If sex does find its way into queer films it is often inaccurate or, as is often the case for women, performed and orchestrated for the male gaze. Blue is the Warmest Colour (2013) is an infamous example - Julie Maroh, the author of the novel on which the film is based, took issue with the film’s sex scene, reportedly saying ‘as a lesbian there was something missing from the set: lesbians’. While indicative of a wider issue of diversity in Hollywood, instances such as this again fuel the idea that gay sex is a sort of scandalous unknown.

Most frustratingly, ‘raunchy’ sex scenes between a man and a woman have not prevented big films from receiving nominations for top awards, such as Atonement (2015) and Blue Valentine (2011). In addition to this, less mainstream visibility of gay sex allows porn to be the media representative, reinforcing damaging stereotypes, like the idea that all gay men have perfect bodies. For women, this is even more confusing, as lesbian sex in mainstream porn is designed for male visual pleasure, fuelling its inaccuracy.

As Tirado neatly summarises: ‘Straight gatekeepers are an unfortunate necessity if you want LGBTQ+ films to be in the mainstream, which means that uncensored queer sex in films remains niche.’ Nobody is saying every queer film must include sex, and it would also be refreshing to watch a film about gay people that does not centre itself around sex.

In addition to this, it is not to say that queer sexuality and eroticism can’t exist in circumstances that forgo explicitness to make a bigger point about ideas of gender and sexuality. Critic Kyle Turner, of Paste Magazine, argues that there is a long list of such films that no one cares to remember or mention. Perhaps the biggest issue here is the lack of access and education of these niche films, which unfortunately only makes mainstream representation more important.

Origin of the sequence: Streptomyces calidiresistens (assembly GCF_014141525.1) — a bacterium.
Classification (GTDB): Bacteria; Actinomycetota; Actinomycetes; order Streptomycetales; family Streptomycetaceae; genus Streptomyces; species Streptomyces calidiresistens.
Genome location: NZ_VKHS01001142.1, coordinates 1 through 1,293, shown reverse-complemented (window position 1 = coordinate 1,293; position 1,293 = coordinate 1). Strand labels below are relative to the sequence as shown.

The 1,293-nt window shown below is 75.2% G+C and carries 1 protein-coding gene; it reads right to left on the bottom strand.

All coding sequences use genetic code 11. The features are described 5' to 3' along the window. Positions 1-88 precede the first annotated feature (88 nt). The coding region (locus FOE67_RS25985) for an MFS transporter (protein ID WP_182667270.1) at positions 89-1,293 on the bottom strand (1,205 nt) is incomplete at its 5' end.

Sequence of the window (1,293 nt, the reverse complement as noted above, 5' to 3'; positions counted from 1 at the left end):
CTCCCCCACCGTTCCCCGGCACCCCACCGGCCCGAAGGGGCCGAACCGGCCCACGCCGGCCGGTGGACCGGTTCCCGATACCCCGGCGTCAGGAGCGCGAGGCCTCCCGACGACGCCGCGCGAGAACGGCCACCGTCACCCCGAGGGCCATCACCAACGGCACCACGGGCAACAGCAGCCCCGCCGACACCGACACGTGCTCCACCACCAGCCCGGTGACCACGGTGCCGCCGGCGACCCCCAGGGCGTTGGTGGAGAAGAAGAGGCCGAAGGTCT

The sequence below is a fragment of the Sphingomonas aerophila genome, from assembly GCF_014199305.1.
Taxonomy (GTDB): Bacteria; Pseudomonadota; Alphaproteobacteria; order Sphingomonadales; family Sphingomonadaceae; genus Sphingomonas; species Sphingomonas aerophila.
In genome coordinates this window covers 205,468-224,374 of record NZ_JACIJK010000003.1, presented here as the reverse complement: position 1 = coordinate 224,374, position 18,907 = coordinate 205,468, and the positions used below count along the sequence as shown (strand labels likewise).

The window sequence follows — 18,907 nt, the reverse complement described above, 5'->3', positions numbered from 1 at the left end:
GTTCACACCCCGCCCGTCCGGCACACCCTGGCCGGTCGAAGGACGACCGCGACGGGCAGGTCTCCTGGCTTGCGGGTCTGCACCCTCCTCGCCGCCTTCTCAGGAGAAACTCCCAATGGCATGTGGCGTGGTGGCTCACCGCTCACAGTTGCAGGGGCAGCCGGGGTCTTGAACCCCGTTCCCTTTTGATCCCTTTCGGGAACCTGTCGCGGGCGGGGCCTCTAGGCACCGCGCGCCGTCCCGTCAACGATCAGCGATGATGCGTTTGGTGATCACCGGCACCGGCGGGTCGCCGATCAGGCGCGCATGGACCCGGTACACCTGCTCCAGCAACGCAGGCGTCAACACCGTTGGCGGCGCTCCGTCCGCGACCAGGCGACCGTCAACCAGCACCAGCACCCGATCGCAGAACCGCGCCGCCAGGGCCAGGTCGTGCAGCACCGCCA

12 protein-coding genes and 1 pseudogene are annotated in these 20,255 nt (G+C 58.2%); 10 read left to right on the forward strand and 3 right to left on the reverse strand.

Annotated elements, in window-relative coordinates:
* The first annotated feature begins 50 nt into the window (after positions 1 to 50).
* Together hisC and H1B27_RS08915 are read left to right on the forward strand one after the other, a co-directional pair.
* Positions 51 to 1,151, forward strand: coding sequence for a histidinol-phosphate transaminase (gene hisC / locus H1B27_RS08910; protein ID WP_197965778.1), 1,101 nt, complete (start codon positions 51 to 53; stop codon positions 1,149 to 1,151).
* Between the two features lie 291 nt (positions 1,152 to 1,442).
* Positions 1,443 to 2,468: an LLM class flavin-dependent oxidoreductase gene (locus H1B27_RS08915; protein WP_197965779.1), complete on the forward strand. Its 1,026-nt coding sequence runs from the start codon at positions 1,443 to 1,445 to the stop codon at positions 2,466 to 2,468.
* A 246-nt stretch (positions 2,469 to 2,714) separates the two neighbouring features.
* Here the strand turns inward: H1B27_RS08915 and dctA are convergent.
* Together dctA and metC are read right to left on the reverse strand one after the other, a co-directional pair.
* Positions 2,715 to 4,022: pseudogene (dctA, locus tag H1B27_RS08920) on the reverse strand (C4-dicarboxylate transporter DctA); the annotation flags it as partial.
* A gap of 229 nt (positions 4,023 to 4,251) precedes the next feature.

Accessible queer sex scenes are becoming more widespread: recent examples include Moonlight (2017), Disobedience (2017), God’s Own Country (2017) and Tangerine (2015). Those in The Favourite (2018) have been especially praised in the way they do not overpower the movie by reaching too hard for the male gaze, while also being fun and sensual.

Is there a reluctance to show gay sex scenes on screen? Maybe. The frustration lies within the inaccuracy of the sex when it is chosen to be included, or in the reasons behind its omission. Bohemian Rhapsody’s choice to not include queer sex only reinforced the historical inaccuracy of the film, and it was a missed opportunity.

Perhaps what we need to see is more same-sex intimacy, where people are not reduced to just their bodies but instead depict a more accurate, nuanced expression of same sex desire. No one is expecting graphic sex scenes in any mainstream film, but the inclusion of queer sex, however brief, would show society that it is not something to be afraid of seeing on screen.

Featured Image Credit: BFI Institute / God's Own Country

Can you see a clear difference in how straight and gay relationships are shown?